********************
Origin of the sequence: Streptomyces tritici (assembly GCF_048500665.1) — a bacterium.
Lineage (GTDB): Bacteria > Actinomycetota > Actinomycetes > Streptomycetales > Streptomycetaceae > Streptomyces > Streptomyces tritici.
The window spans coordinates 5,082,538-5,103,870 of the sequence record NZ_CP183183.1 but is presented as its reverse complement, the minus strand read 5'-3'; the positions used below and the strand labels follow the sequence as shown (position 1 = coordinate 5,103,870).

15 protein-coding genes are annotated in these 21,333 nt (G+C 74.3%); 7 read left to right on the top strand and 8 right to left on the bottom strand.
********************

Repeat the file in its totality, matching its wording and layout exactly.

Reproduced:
Origin of the sequence: Streptomyces tritici (assembly GCF_048500665.1) — a bacterium.
Lineage (GTDB): Bacteria > Actinomycetota > Actinomycetes > Streptomycetales > Streptomycetaceae > Streptomyces > Streptomyces tritici.
The window spans coordinates 5,082,538-5,103,870 of the sequence record NZ_CP183183.1 but is presented as its reverse complement, the minus strand read 5'-3'; the positions used below and the strand labels follow the sequence as shown (position 1 = coordinate 5,103,870).

15 protein-coding genes are annotated in these 21,333 nt (G+C 74.3%); 7 read left to right on the top strand and 8 right to left on the bottom strand.